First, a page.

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  • Note: For certain locations, program enrollment is onsite with online instruction.

  • This program is offered online.
  • Career Profiles and Program Information

    • Bachelor’s Degree—Applications Engineer for a Manufacturing and Technology Company - Kelly_Armstrong
      Kelly Armstrong Profile
    • Bachelor’s Degree—Expert LANWAN Engineer for Technology Company - Aaron_Lindeman
      Aaron Lindeman Profile
    • Bachelor’s Degree—Internet Development Manager for Technology Company - Quentin_Aaron
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    • Bachelor’s Degree—Programmer and Analyst for Insurance Company - Vernon_Fraser
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      Undergraduate IT Degrees Brochure
  • Curriculum: Applied Technology Track

    Core

    CM 107: COLLEGE COMPOSITION I (5 Credits)

    Students will learn how to communicate effectively in their professional field using various writing styles. Students will also identify and further develop their own writing process. Grammar and mechanics will be reviewed, helping students focus on the areas that will improve their writing.

    Prerequisites Required: None

    Total Core Credits: 33
    Total Program Credits: 180

    CM 220: COLLEGE COMPOSITION II (5 Credits)

    This course helps students apply research and critical thinking skills to develop effective arguments. Students will create professional writings, incorporating post-draft revision strategies and working constructively with colleagues.

    Prerequisites Required: None

    Total Core Credits: 33
    Total Program Credits: 180

    CS 204: PROFESSIONAL PRESENCE (3 Credits)

    This course introduces students to multidisciplinary techniques and concepts pertinent to lifelong career development and professionalism. Students explore career planning as a strategy and professionalism as a method in order to pursue employment interests and career goals. Concepts include various professional communication skills appropriate for the global workplace, interpersonal relationship management, professional behavior, financial decision making, marketability, and using proper technologies to manage professional identities. 

    Prerequisites Required:

    None

    Total Core Credits: 33
    Total Program Credits: 180

    MM 212: COLLEGE ALGEBRA (5 Credits)

    This course covers topics of algebra including linear functions, equations, and inequalities, systems of equations with two variables, polynomial functions, rational and radical equations and inequalities, exponential and logarithmic functions, ratios, proportions, variation, and graphing.

    Prerequisites Required:

    None

    Total Core Credits: 33
    Total Program Credits: 180

    SS 236: PEOPLE, POWER, AND POLITICS—AN INTRODUCTION TO AMERICAN GOVERNMENT (5 Credits)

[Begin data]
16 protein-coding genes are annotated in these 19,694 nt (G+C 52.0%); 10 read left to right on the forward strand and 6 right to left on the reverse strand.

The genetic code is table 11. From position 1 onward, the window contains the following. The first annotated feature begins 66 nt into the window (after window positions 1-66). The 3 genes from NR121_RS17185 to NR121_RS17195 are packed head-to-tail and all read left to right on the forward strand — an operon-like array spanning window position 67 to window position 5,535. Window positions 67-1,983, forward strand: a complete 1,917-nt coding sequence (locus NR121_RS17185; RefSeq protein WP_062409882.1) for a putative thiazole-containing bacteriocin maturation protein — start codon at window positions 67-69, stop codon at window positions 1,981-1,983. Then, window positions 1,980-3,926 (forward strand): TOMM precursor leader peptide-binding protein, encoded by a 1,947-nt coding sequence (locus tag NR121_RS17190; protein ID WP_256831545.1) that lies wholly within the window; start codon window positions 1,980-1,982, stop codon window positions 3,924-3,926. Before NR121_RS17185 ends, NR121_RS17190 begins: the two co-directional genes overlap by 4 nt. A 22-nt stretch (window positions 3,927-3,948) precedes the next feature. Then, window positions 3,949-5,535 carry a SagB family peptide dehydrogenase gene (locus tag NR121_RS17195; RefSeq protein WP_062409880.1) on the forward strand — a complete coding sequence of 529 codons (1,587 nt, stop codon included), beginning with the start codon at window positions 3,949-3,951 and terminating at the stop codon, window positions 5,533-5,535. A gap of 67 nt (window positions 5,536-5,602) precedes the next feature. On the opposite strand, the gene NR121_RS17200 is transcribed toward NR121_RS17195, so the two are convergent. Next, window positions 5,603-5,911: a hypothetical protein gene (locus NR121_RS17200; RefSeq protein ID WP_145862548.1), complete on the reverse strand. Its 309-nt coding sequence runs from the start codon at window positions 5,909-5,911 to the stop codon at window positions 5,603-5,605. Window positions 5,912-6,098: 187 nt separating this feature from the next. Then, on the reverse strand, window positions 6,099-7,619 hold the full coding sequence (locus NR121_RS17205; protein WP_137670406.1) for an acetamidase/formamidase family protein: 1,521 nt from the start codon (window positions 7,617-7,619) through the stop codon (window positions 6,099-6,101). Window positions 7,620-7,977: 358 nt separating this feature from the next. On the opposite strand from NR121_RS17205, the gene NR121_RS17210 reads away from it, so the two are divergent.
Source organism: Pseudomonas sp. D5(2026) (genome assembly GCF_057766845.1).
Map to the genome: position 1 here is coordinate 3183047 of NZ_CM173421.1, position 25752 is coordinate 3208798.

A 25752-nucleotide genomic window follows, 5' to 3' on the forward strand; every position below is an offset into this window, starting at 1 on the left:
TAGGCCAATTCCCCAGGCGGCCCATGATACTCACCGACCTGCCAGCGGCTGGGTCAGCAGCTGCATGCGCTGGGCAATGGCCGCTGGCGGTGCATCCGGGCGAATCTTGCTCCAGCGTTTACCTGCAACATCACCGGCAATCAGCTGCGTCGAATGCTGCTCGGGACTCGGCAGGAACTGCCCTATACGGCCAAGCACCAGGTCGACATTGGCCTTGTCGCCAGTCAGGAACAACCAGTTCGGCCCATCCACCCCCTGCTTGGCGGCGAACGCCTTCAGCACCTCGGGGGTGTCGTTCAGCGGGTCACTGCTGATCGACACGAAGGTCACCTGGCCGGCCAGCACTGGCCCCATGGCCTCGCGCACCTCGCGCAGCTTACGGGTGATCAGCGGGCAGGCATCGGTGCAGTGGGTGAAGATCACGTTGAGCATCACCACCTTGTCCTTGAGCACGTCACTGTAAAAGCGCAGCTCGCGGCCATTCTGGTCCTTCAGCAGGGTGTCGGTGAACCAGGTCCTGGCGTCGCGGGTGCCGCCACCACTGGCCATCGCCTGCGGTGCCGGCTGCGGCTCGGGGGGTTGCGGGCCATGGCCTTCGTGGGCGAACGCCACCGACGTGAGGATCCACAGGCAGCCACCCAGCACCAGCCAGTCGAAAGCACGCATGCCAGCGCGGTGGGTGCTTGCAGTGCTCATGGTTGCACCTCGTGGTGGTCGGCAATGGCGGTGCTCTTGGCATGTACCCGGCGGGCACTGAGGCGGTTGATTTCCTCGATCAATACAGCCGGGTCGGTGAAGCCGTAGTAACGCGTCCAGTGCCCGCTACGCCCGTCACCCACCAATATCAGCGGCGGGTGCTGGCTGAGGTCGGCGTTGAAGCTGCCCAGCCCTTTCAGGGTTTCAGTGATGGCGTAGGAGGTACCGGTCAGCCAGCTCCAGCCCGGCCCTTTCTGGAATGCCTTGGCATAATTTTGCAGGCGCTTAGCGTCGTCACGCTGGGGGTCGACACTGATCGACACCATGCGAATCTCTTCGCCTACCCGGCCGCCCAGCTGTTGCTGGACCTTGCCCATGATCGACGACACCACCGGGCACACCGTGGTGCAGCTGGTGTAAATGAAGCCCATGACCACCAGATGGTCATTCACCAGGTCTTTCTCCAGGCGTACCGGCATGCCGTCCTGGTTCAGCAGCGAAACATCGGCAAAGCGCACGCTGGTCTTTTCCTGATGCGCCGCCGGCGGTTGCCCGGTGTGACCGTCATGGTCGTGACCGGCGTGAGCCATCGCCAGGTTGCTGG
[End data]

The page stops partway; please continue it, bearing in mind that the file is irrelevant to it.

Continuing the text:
The purpose of this introductory-level American government course is to provide students with crucial knowledge about how government works and about how they, as individual citizens, fit within that system. Focus is on the rights and obligations of citizens under the democratic political system established under the U.S. Constitution; the branches and levels of government; and the role of the media. This fundamental knowledge combined with critical thinking skills will be valuable personally and professionally.

    Prerequisites Required: Any college composition course

    SS 211: THE 1960S—RESHAPING THE AMERICAN DREAM (5 Credits)

    This course will take an in-depth look at the 1960s as a significant era in American history. Adopting multiple perspectives, we will explore the societal impact of such issues as the assassination of John F. Kennedy, the Vietnam War, the Countercultural, Civil Rights, and Feminist Movements, the advent of the birth control pill, and many others. Through exploring the music, political climate, and advancements in technology and medicine of this historical era, we will discover how our individual lives and society as a whole were forever changed.

    Prerequisites Required: Any college composition course

    SS 250: THE TECHNOLOGICAL REVOLUTION—A SOCIAL SCIENTIFIC APPROACH (5 Credits)

    This is a social science survey course that will examine science and technology from a variety of social science disciplines including sociology, psychology, history, political science, anthropology, and economics. The use of science and technology has been a driving force behind all of human history, and even more so today. This course will take an interactive approach to study the relationship between humanity and technology throughout time and across the globe. 

    Prerequisites Required: Any college composition course

    Total Core Credits: 33
    Total Program Credits: 180

    SC 200: DISCOVERING SCIENCE—CURRENT ISSUES IN A CHANGING WORLD (5 Credits)

    This course is designed to introduce students to some of the most important concepts in science including inheritance, energy, randomness, and measurement. In addition, the course will give students
    a chance to explore the human aspects of science: how people put science into practice, how societies think about scientific findings, and why science depends on ethical practices. Knowledge gained in the course will help inform further study in many disciplines and will help students better understand how science affects their personal and professional lives.